Types of outcome measures

 
Primary outcome

Patient report of pain intensity during wound repair

 
Secondary outcomes

1. Incidence of topical anaesthetic failure, requirement for supplemental anaesthesia, patient's acceptance of anaesthesia, patient behavioural responses, and surrogate pain scores provided by the physician, parent or other observers

2. Topical anaesthesia-related acute toxicity and adverse effects (allergic reaction, neurological and cardiovascular toxicity)

 

Search methods for identification of studies

 

Electronic searches

We searched the Cochrane Central Registrar of Controlled Trials (CENTRAL) (The Cochrane Library 2010, Issue 10); MEDLINE (1966 through November 2010); EMBASE (1980 through November 2010) and CINAHL (1982 through November 2010).

We sought unpublished studies by directly contacting the primary investigator for the included trials. We searched for additional papers by reviewing the references of each retrieved study.

We searched MEDLINE, CENTRAL and CINAHL using the search strategy described in Appendix 1, Appendix 2 and Appendix 3. We combined the MEDLINE search with the first two levels of the optimal trial search strategy (Higgins 2011). We searched EMBASE using the search strategy found in Appendix 4.

We searched metaregisters of ongoing trials (http://www.controlled-trials.com/ and http://clinicaltrials-dev.ifpma.org/).

All trials were limited to human studies. We did not implement any language restrictions in the literature search.

 

Searching other resources

We manually searched the following journals (1980 through 2009):

  1. Academic Emergency Medicine,
  2. Annals of Emergency Medicine,
  3. Emergency Medicine Clinics of North America,
  4. Journal of Emergency Medicine,
  5. Emergency Medicine Australasia (formerly known as Emergency Medicine).

We reviewed abstracts presented at the following national or international society meetings:

  1. American Academy of Pain Medicine (AAPM),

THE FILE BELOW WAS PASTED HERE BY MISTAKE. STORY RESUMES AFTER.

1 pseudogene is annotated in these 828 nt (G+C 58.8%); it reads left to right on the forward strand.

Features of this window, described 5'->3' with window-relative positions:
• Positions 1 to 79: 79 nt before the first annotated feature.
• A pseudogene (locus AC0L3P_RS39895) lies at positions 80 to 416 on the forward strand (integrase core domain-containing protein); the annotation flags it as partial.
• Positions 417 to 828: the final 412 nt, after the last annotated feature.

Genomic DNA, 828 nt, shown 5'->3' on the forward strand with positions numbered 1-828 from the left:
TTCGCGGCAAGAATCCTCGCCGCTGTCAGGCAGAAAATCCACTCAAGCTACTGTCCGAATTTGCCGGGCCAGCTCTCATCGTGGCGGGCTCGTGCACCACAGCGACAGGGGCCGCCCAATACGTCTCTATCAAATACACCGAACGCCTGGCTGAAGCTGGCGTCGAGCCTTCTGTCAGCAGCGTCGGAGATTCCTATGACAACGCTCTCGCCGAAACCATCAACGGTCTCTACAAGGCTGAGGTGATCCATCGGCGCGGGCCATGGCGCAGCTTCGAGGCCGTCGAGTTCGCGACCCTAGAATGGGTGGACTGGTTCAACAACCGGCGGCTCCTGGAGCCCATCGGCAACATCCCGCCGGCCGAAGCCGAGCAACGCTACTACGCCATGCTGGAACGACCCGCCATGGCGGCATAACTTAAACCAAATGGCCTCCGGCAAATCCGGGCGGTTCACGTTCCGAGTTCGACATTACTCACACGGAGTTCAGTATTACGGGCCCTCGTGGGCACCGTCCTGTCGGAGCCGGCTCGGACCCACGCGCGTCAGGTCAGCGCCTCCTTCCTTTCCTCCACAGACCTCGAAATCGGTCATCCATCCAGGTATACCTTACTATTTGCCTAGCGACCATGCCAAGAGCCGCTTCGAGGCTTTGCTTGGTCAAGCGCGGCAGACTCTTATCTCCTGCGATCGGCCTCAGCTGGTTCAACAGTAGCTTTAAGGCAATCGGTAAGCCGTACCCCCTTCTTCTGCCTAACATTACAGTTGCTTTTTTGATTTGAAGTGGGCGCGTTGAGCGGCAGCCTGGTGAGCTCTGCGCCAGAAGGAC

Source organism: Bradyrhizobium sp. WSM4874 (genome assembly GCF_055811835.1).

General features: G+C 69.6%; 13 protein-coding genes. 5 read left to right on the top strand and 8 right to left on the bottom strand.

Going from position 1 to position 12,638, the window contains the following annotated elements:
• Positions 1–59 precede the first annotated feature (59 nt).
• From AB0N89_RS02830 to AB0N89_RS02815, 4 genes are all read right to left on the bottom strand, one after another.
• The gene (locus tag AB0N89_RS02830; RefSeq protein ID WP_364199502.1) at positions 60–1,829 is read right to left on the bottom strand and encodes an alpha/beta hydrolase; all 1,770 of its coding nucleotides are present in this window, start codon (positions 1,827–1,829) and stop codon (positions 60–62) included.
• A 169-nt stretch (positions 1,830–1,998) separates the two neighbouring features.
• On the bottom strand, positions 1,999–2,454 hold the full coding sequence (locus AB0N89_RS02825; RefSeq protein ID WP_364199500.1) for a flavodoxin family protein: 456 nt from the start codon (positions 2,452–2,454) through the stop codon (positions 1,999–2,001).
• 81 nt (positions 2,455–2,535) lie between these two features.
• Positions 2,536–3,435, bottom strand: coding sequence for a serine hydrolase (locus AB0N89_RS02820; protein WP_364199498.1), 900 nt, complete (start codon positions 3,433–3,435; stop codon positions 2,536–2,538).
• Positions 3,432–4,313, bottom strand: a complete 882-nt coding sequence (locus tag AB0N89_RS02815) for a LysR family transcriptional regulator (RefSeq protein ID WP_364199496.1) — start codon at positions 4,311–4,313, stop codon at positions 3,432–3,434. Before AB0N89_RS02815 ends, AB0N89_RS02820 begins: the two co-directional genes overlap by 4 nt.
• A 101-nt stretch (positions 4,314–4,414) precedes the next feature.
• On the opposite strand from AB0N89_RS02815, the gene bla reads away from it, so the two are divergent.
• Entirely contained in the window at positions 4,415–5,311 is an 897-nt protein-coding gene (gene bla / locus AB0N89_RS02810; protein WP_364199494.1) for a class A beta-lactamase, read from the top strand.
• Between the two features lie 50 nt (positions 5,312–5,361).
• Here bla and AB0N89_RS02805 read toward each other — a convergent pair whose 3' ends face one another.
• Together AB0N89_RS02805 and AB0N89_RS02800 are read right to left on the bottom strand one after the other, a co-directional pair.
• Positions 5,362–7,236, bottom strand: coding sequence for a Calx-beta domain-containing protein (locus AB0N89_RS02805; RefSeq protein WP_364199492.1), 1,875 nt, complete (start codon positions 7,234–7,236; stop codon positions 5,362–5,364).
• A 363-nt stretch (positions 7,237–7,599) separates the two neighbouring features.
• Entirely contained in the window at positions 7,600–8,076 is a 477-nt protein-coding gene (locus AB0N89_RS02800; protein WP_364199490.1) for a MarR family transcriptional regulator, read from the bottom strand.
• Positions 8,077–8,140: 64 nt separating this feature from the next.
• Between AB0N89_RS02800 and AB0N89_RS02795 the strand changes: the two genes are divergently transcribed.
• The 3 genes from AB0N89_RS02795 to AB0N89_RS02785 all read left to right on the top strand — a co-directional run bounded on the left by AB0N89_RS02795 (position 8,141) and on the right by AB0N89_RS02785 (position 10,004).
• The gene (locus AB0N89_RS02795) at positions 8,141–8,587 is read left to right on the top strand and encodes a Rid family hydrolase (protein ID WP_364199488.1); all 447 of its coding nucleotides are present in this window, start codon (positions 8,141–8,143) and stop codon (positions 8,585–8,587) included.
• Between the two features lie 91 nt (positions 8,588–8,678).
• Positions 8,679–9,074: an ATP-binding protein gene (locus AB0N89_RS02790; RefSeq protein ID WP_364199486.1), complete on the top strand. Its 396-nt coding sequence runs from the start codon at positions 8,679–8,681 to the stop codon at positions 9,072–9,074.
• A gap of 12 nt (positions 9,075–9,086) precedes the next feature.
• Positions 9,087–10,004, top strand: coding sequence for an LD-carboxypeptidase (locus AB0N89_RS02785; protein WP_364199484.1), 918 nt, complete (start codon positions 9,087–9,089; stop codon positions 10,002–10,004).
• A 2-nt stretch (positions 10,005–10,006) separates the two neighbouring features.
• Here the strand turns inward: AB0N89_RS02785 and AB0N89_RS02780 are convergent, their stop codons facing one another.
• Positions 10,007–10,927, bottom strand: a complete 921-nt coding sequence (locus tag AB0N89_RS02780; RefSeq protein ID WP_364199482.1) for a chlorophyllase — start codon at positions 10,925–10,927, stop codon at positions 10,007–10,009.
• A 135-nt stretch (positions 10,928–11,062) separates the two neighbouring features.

2. American Pain Society (APS),
  3. American College of Emergency Physicians (ACEP),
  4. American Society of Anesthesiologists (ASA),
  5. American Society of Regional Anesthesia and Pain Medicine (ASRA),
  6. The European Society of Regional Anaesthesia and Pain Therapy (ESRA),
  7. Society for Academic Emergency Medicine (SAEM).

We contacted the following manufacturers of topical anaesthetics for ongoing or unpublished trials:

  1. Astra Zeneca,
  2. Endo Pharmaceuticals,
  3. Ferndale Laboratories,
  4. New England Compounding Center,
  5. Smith and Nephew,
  6. Topicaine.NET.

 

Data collection and analysis

 

Assessment of studies for inclusion in the review

Two authors (AE and either CB or IE) independently reviewed the study titles and abstracts identified by the search strategy. We obtained the full publications if at least one author decided that the study potentially met the inclusion criteria. Two authors (AE and CB or IE) independently examined the complete articles and selected trials that met the inclusion criteria. In the event of disagreement, another author (DC) was consulted.

 

Data extraction

We compared the retrieved information to verify accuracy and resolved disagreements by consensus. In studies that presented the results in bar graph format (Anderson 1990; Ernst 1990; Smith 1996; Smith 1997a; Smith 1997b; Smith 1998a), two authors (AE, IE) independently extracted numerical data by measuring graphs with a ruler. The average of the two measurements was then calculated. In one RCT we calculated the standard deviation (SD) for each experimental group's mean pain score by multiplying the standard error of the mean (SEM) by the square root of the sample size (Smith 1997b). In three studies we calculated the mean pain scores and SDs from individual patient data (Anderson 1990; Ernst 1990; Gaufberg 2007). White and associates reported the results in separate groups, according to the characteristics of the laceration (length and location) (White 1986). We pooled pain scores for each anaesthetic group and reported the results collectively. Furthermore, in order to facilitate statistical comparison, we converted VAS pain scores reported on a 10 cm scale to a 100 mm scale by multiplying the scores by 10 (Adler 1998; Kuhn 1996; Zempsky 1997).

Details regarding the data extracted from each study can be found in Appendix 5 (Data extraction form).

 

Data analysis